Getting started on the right note in the world of teaching English overseas is all about gaining a quality ESL certification.
It’s something that is true in so many industries, from real estate to animal care – to get into a good job, you’re required to complete an accredited course, get a certificate and head on your way to a lasting job. It’s no different in the world of English teaching, where the right qualifications get you proper ESL jobs across the globe.
So, what kinds of teaching certifications are there? There are all sorts of acronyms and terms that, to an ESL newbie, might seem off-putting and complicated.
Let’s break down what these terms mean in – if you like – real terms, and navigate the jungle of ESL qualifications. Then, you can identify what you need for your own ESL journey.
What is ESL certification and what is an ESL teacher?
ESL certification comes from a course that teaches you how to educate prospective English learners. Students aiming to learn English want to be taught how to use written, verbal and conversational English, either at school, university or an adult educational level.
An ESL teacher is, quite simply, someone who’s versed in materials and approaches for teaching English to non-native speakers. That means learners who aren’t based in an English-speaking country and are learning the language as a secondary or tertiary language.
ESL certification comes in many forms, but the industry standard comes from 120 hours of learning, sometimes accompanied by some practical experience either online or in-person. An ESL teacher will learn myriad factors of the English language, including syntax, phrasing, grammar and punctuation.
Generally speaking, an ESL teacher needs a quality ESL certification to teach English at any sort of decent level, either through a company or an educational institution. Demand for ESL teachers is widespread, particularly in emerging economies. With English acting as the lingua franca in business, it shouldn’t be surprising to learn that countries in the Middle East and Asia are particularly voracious English learners.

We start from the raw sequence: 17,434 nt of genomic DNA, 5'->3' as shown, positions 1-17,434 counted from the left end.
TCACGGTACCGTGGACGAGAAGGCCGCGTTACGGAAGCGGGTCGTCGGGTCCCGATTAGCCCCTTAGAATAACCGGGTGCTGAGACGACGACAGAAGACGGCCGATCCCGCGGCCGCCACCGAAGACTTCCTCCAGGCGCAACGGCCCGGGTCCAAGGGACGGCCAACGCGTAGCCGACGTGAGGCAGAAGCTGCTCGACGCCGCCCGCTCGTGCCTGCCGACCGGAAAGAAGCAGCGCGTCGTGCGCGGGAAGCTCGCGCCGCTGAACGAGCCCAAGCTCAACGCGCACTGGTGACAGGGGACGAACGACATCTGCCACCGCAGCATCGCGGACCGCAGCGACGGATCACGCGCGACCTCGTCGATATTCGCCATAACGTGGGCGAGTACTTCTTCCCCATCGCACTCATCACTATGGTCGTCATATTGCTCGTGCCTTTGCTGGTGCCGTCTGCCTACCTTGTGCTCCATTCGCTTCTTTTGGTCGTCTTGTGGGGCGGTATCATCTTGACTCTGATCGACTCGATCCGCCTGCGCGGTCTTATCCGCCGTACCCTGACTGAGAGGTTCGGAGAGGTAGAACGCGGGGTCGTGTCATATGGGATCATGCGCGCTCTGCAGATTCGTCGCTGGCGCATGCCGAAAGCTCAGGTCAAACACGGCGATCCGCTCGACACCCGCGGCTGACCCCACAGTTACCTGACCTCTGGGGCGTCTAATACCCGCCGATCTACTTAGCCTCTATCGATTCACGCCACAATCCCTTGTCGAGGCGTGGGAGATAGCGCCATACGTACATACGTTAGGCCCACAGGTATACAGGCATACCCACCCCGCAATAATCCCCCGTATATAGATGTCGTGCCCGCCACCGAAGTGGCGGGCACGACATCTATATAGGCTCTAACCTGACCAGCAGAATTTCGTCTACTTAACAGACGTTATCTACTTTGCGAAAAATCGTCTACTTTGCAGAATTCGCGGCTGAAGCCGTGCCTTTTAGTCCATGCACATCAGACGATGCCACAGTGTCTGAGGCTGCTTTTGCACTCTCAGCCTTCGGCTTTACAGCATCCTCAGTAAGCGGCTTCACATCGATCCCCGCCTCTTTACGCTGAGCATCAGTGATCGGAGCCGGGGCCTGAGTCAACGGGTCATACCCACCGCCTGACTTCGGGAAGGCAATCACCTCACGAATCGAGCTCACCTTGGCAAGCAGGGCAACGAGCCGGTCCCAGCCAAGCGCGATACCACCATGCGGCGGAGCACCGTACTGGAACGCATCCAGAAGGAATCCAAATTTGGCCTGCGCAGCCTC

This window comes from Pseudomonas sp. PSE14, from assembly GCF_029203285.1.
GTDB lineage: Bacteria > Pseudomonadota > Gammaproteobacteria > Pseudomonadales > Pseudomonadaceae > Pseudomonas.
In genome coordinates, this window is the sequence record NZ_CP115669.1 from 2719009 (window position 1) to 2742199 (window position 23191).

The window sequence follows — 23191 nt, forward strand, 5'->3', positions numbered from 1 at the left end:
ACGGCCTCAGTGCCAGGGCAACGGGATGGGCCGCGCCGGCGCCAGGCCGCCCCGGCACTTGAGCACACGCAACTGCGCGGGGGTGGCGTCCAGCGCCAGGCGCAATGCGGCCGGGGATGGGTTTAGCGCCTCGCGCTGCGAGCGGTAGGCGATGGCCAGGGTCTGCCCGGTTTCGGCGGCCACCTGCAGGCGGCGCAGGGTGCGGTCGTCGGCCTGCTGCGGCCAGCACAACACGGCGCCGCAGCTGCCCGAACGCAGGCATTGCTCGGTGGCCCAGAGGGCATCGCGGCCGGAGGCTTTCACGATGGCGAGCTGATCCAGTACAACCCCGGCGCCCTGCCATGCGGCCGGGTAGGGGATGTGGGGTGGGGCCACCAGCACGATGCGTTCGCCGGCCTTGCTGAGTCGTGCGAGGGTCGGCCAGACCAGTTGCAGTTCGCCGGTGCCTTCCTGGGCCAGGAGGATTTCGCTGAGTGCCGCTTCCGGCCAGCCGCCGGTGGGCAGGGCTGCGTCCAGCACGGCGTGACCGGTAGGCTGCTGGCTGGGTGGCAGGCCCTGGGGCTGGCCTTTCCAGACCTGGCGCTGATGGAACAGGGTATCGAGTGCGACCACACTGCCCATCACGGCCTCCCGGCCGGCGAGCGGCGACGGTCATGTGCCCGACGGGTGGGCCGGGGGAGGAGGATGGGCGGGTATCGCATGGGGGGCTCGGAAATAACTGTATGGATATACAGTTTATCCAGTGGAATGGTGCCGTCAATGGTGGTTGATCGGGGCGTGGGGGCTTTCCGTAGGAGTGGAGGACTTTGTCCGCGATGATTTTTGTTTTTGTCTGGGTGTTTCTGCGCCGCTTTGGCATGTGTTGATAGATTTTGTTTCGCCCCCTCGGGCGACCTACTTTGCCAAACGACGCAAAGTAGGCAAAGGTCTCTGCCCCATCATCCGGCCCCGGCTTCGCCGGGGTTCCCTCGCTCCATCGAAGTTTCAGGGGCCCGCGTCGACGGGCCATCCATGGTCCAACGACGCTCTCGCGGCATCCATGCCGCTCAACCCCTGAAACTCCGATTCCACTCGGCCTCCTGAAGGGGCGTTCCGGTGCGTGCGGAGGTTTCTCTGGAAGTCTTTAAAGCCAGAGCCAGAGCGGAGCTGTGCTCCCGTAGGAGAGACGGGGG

Certification for English as a second language teacher: choosing the right course for you
With a litany of different ESL programs available, it might be hard to choose, but here are some factors that should influence your decision:
If you’re going to invest time and money into an ESL course, make sure to put your time and your funds in the right hands. A quality ESL course provider will be well-established, with strong accreditation (we’ll get to that), a solid bed of positive reviews and examples of successful former students.
Simply put, if you’re looking at a provider who has none of those things, culminating in a good reputation, that’s a major red flag. Employers want appropriately trained teachers, and English language learners want to learn from ESL teachers who have a high-quality education.
Accreditation means recognition from a range of top educational bodies. In the USA, that would be the likes of DEAC, for example – recognised institutions that approve the quality of a course provider.
How does an ESL course provider attain accreditation? Well, an external body assesses a course provider – provided their standards have been met, they will award accreditation, it’s that simple. More established and high-quality accreditation bodies will continue to monitor a provider to ensure that these standards are continually upheld.
In short, if an ESL course provider doesn’t have this: avoid.
A history of getting teachers into jobs
Now, there’s an important distinction when we talk about jobs. Some ESL course providers will wave a shiny “guaranteed job” sign in front of prospective ESL teachers. This is definitely to be avoided, for myriad reasons explored here.
That said, like a university prospectus, an ESL course provider should have reliable data regarding how many former students land top jobs after they’ve completed a course. Even better, some ESL certification providers have job centers and links with recruitment bodies or organizations worldwide, which is an excellent grounding for at least being able to scope out opportunities.